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|Header Cell - Column 0||Sony WH-1000XM4||Bose NC 700|
|Weight||8.95 oz||8.96 oz|
|Active Noise Cancellation||✅||✅|
|Battery Life||30 hours (ANC on), 38 hours (ANC off)||20 hours|
|Quick Charge||10 minutes provides 5 hours of playback||15 minutes provides 3.5 hours of playback|
|Audio Codecs||SBC, AAC, LDAC||SBC, AAC|
|Ambient Noise Mode||✅||✅|
|Smart Assistant Support||Google Assistant, Amazon Alexa, Siri||Google Assistant, Amazon Alexa (built-in)|
The Bose NC 700s headphones have been on the market for a bit longer than Sony's latest offering, but they're still on par with each other in terms of what's on offer. It's clear that Bose wanted to go a different route in the design department, opting to get rid of the ultra-convenient foldable design. Instead, the NC 700s feature a more premium build, making it impossible for the headband to be folded in the same manner as the WH-1000XM4s. Sony stuck with the design that works and didn't try to re-invent the wheel with its latest headphones. You get the same touch controls, soft matte finish, and industry-leading ANC that you have been accustomed to for a couple generations.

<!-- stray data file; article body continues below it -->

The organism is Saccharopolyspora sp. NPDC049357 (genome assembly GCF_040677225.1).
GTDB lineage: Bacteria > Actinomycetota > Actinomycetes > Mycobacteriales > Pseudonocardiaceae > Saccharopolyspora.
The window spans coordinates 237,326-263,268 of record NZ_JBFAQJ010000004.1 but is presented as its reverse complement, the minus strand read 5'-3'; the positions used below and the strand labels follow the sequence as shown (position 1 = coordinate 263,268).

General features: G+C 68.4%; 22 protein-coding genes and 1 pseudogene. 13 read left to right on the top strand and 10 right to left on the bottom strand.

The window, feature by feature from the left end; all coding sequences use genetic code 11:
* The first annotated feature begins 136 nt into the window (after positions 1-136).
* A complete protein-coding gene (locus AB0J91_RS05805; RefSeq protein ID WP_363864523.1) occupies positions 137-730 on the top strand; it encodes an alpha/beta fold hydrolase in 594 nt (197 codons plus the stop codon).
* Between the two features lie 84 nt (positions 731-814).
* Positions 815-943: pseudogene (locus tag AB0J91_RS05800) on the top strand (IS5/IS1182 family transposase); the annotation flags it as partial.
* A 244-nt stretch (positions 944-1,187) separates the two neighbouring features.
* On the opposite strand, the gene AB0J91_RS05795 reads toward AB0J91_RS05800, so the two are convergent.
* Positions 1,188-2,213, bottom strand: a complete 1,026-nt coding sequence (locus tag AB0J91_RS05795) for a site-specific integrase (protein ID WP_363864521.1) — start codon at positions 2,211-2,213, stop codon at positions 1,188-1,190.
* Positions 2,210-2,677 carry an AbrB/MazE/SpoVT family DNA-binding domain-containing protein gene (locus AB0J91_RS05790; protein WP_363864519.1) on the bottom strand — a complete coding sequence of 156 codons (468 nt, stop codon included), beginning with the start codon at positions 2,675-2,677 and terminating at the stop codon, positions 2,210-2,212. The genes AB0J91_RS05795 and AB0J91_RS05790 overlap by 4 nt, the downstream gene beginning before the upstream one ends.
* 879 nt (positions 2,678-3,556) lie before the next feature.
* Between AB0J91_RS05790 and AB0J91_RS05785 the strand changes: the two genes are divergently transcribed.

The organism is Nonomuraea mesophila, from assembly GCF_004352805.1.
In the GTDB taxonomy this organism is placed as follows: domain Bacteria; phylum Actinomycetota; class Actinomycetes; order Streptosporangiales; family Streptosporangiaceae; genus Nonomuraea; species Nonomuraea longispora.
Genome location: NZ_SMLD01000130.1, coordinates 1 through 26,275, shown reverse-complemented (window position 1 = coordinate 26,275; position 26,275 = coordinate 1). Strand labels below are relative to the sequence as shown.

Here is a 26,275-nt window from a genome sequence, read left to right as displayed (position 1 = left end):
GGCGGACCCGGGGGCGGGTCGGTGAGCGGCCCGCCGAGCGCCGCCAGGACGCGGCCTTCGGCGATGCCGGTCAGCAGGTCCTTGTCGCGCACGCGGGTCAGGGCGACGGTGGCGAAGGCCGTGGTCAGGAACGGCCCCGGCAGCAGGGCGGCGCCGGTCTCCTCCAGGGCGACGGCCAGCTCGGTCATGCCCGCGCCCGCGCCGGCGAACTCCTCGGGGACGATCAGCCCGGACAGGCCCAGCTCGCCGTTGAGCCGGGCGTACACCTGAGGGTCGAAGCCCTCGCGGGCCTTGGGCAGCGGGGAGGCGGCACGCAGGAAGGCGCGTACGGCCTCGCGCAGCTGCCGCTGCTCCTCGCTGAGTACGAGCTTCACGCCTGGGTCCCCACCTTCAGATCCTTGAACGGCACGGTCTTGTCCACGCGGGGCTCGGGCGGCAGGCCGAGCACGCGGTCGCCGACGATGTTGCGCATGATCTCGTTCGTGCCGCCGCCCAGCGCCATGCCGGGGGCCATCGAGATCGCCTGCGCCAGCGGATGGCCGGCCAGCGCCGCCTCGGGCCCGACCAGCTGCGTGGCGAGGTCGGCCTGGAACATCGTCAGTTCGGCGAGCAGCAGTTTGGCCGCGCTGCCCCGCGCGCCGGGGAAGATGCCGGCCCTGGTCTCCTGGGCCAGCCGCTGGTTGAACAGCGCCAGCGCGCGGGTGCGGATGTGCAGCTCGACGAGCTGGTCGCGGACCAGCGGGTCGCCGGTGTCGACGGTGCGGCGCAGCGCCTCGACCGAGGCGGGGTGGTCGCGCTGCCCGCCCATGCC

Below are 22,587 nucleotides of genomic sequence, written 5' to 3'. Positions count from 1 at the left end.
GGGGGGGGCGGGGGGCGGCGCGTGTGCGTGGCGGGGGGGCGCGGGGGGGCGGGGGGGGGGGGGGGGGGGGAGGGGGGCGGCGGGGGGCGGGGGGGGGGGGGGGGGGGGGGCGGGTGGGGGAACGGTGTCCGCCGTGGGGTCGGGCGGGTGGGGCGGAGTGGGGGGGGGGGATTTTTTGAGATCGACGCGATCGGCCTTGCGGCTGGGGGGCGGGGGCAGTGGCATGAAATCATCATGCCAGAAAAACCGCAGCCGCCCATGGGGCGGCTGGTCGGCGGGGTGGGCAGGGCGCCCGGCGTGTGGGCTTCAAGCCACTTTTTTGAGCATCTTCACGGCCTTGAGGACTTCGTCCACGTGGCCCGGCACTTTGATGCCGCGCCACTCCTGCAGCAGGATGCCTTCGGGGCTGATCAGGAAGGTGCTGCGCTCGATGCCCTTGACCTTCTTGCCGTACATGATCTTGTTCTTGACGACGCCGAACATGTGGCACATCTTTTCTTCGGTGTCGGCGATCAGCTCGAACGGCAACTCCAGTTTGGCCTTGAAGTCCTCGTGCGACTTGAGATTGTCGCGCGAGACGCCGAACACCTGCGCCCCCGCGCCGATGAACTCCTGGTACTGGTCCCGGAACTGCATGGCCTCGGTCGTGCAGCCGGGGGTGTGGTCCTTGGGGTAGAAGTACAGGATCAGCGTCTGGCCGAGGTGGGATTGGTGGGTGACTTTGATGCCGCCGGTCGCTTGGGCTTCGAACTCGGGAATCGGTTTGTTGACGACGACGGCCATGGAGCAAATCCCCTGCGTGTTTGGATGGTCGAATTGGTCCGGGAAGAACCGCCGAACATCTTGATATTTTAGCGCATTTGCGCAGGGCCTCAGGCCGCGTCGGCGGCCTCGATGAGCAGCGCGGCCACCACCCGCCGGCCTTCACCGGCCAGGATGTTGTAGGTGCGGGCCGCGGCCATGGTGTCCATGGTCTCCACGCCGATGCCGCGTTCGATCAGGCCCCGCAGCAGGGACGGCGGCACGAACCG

Smart assistant support is available on both sets of cans, but the Bose NC 700 have the upper hand as the smart assistants are built-in. The Sony WH-1000XM4s rely on your smartphone in order to interact with the likes of Google Assistant, Alexa, or Siri. This is fine, but we would have liked to see Sony follow suit with Bose.
USB-C charging is onboard for both the Sony WH-1000XM4 and the NC 700, along with quick charging. However, Sony's headphones get a leg up in regards to charging since a 10-minute charge will provide up to five hours of playback. On the other hand, Bose's offering will give you up to 3.5 hours of playback with a 15-minute top off.